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  • Author: Dr. Richard Weitz
  • Publication Date: 12-2015
  • Content Type: Working Paper
  • Institution: The Strategic Studies Institute of the U.S. Army War College
  • Abstract: The U.S. defense export system needs further major reforms to reduce inefficiencies and weaknesses. Although the International Traffic in Arms Regulations (ITAR) do help prevent potential foreign adversaries from using U.S. arms against the United States and its allies, the Regulations, as enforced, can weaken U.S. national security in other important ways. For example, by excessively impeding defense exports, the ITAR makes it more difficult for U.S. firms to sustain core U.S. defense technological and industrial advantages, decreases U.S. military interoperability with allies that purchase ITAR-free weapons from other sources, and generates other undesirable effects for the U.S. Army and U.S. national security.
  • Topic: Defense Policy, International Trade and Finance, National Security, Science and Technology, Military Affairs, Reform, Weapons
  • Political Geography: United States of America
  • Author: Jeffrey L. Caton
  • Publication Date: 12-2015
  • Content Type: Working Paper
  • Institution: The Strategic Studies Institute of the U.S. Army War College
  • Abstract: What does the Department of Defense hope to gain from the use of autonomous weapon systems (AWS)? This Letort Paper explores a diverse set of complex issues related to the developmental, operational, legal, and ethical aspects of AWS. It explores the recent history of the development and integration of autonomous and semi-autonomous systems into traditional military operations. It examines anticipated expansion of these roles in the near future as well as outlines international efforts to provide a context for the use of the systems by the United States. As these topics are well-documented in many sources, this Paper serves as a primer for current and future AWS operations to provide senior policymakers, decision-makers, military leaders, and their respective staffs an overall appreciation of existing capabilities and the challenges, opportunities, and risks associated with the use of AWS across the range of military operations. Emphasis is added to missions and systems that include the use of deadly force.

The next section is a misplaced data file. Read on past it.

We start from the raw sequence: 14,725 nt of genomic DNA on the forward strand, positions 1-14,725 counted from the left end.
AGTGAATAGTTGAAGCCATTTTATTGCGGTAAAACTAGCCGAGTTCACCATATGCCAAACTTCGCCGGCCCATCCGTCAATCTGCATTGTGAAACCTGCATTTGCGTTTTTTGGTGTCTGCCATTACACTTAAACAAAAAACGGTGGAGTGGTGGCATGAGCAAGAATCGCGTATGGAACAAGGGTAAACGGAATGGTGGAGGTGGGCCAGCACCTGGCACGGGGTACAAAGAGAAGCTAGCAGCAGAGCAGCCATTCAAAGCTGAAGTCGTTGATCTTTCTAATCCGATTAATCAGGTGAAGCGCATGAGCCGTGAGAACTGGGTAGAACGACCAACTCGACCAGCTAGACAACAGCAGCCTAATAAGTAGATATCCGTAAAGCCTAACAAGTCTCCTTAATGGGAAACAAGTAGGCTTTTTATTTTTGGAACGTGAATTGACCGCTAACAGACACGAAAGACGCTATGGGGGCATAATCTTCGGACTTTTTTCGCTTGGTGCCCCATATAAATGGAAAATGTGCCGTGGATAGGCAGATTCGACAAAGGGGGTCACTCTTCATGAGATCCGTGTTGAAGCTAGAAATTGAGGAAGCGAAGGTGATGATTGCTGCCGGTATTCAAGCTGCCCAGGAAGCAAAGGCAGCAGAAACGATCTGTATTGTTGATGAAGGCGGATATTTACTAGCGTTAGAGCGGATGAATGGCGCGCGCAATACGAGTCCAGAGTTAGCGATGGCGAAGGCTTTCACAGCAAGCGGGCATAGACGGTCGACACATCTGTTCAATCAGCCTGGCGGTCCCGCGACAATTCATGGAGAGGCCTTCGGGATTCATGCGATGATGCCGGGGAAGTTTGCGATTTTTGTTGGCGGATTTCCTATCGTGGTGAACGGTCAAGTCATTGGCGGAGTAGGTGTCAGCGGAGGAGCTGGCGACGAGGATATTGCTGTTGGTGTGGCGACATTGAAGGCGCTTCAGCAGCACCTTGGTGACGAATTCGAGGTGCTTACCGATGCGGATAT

• Topic: Defense Policy, Military Strategy, Military Affairs, Weapons
  • Political Geography: United States of America
  • Author: Dr. M. Chris Mason
  • Publication Date: 09-2015
  • Content Type: Working Paper
  • Institution: The Strategic Studies Institute of the U.S. Army War College
  • Abstract: Events on world battlefields over the past two years should give the U.S. Army pause to reconsider the entire Foreign Internal Defense (FID) mission. The seemingly unarguable axiom that "good training makes good soldiers" has been proven to be not always true. Good training does not always make good soldiers. If the definition of a good soldier is "a member of the armed forces who stands and fights for his or her country," then a good deal of money has been spent in Afghanistan, Iraq, and elsewhere without measurable and sustainable success. More than a third of all Afghan defense forces trained with U.S. taxpayer money desert in Afghanistan each year, and in Iraq they simply disappear.
  • Topic: Defense Policy, Education, Nationalism, Military Strategy, Labor Issues, Military Affairs
  • Political Geography: Afghanistan, United States of America
  • Author: David Lai, Roy Kamphausen
  • Publication Date: 07-2015
  • Content Type: Working Paper
  • Institution: The Strategic Studies Institute of the U.S. Army War College
  • Abstract: This volume is of special relevance in light of the profound changes occurring within the Chinese People’s Liberation Army (PLA). China’s desire to develop a military commensurate with its diverse interests is both legitimate and understandable. The challenge for U.S. Pacific Command (USPACOM) is to understand how China will employ this growing military capability in support of its interests. The book addresses the uncertainty surrounding the potential direction of the PLA by examining three distinct focus areas: domestic, external, and technological drivers of PLA modernization; alternative futures for the PLA; and, implications for the region, world, and U.S.-China relations. The analysis provides an insightful perspective into the factors shaping and propelling the PLA’s modernization, its potential future orientation ranging from internally focused to globally focused, and how the PLA’s choices may impact China’s relations with its neighbors and the world.